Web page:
Blue Sky Studios (the Ice Age and Rio franchises) has moved the Peanuts property from 2D to 3D with The Peanuts Movie - and thankfully, that transition is a seamless one. The Peanuts Movie successfully adds layers of photo-realistic texture to both the characters and scenery of the Peanuts universe, while at the same time carrying over the Impression stylistic choices and exaggerated cartoon nature of the Peanuts comic strips as well as 2D animated specials past. Characters such as Charlie Brown retain the feeling of being hand-drawn when computer-animated, but also boast the polished appearance and sophisticated design that is commonly associated with digitally-rendered images. Most notably, classic sequences where Snoopy imagines being a fighter pilot in WWI can now be brought to life with greater visual splendor than ever before, but still feel playful and innocent in their execution.
The Peanuts Movie is also exceptionally brightly colored, whether you're watching the film in 2D or 3D. The flying scenes with Snoopy take advantage of the extra depth afforded by 3D the most, while the real-world scenes in the film tend to keep the action more linear (read: in two dimensions) - as such, The Peanuts Movie doesn't offer enough in the way of either immersive and/or pop-out visuals to make 3D viewing necessary if you want to enjoy the full viewing experience offered here. That being said, those who do choose to see The Peanuts Movie in 3D (out of personal preference) won't lose anything since, as mentioned before, the film's light color palette will effectively counter the darkening effect of 3D.
The Peanuts Movie focuses primarily on a small group of Peanuts characters - unlucky Charlie Brown, vain yet insecure Lucy, good-natured Linus, and rascally Snoopy - and all of them remain as relatable and likable as ever, thanks to solid voice acting by the young newcomers behind them. At the same time, the film devotes enough screen time to such players as Charlie Brown's rambunctious sister Sally (Mariel Sheets), tomboyish Peppermint Patty (Venus Schultheis), bookish Marcie (Rebecca Bloom), and kindly Franklin (Marleik Mar Mar Walker) - among others - for their personalities to shine through; and as far as kid voice actors go, there isn't a weak link in the chain here. Lastly, the use of archived vocal recordings of the late Bill Melendez to bring both Snoopy and his bird companion Woodstock to life pays off well, keeping the animals as expressive and funny as ever.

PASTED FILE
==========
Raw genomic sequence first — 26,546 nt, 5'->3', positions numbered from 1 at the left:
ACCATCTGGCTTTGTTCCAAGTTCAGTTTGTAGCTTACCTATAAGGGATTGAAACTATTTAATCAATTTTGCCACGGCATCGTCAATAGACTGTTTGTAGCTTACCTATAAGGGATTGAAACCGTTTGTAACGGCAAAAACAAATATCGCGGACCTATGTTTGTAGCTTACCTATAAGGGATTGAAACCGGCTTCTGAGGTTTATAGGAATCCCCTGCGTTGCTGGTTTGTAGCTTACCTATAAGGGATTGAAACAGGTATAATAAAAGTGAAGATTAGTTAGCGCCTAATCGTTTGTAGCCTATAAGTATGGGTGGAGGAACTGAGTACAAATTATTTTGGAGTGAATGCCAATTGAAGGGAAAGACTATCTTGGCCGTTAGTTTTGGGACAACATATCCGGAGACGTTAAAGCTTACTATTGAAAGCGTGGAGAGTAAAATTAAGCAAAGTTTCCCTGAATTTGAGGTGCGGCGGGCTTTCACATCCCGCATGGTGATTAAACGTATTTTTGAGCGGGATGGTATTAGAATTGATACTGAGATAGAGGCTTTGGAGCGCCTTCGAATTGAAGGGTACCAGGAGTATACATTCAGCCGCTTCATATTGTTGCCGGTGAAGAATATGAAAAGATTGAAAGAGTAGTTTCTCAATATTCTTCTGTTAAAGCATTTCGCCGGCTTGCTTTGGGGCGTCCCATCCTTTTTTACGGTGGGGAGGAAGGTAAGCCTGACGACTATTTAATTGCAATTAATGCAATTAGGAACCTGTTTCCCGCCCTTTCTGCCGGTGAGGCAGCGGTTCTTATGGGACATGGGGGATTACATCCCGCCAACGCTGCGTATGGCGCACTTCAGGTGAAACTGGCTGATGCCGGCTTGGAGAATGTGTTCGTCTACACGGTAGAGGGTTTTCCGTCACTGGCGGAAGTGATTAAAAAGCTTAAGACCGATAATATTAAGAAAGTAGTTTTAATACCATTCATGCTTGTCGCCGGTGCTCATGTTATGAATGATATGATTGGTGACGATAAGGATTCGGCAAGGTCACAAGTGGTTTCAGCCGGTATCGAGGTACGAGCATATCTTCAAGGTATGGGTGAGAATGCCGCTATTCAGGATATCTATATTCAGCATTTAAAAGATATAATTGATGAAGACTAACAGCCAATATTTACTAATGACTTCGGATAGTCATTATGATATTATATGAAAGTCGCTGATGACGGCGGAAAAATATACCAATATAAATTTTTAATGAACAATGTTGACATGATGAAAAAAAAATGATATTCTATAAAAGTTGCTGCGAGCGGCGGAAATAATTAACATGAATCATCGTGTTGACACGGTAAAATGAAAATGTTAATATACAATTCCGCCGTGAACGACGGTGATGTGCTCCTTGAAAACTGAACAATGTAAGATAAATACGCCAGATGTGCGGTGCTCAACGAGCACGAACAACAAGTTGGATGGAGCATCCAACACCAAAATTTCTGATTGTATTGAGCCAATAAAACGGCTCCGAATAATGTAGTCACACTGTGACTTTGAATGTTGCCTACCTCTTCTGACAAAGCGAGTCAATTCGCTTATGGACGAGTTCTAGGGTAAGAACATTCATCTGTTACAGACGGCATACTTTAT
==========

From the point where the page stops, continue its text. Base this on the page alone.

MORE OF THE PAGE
On the whole, The Peanuts Movie succeeeds at giving the Peanuts property a shiny fresh coat of paint, while keeping its heart and humanist spirit intact. Older Peanuts fans should enjoy the film - while also better appreciating nods to the franchise's past here (with A Charlie Brown Christmas being the work that is most heavily referenced) - and youngsters who have never heard of Charlie Brown before ought to take a liking to the lovable "blockhead", based on what's presented here. It may not break as much fresh ground for the Peanuts property as it could have (perhaps a sequel will?), but The Peanuts Movie is very much a sweet and delightful return to the big screen for Chuck and his pals.
The Peanuts Movie is now playing in U.S. theaters. It is 93 minutes long and is Rated G.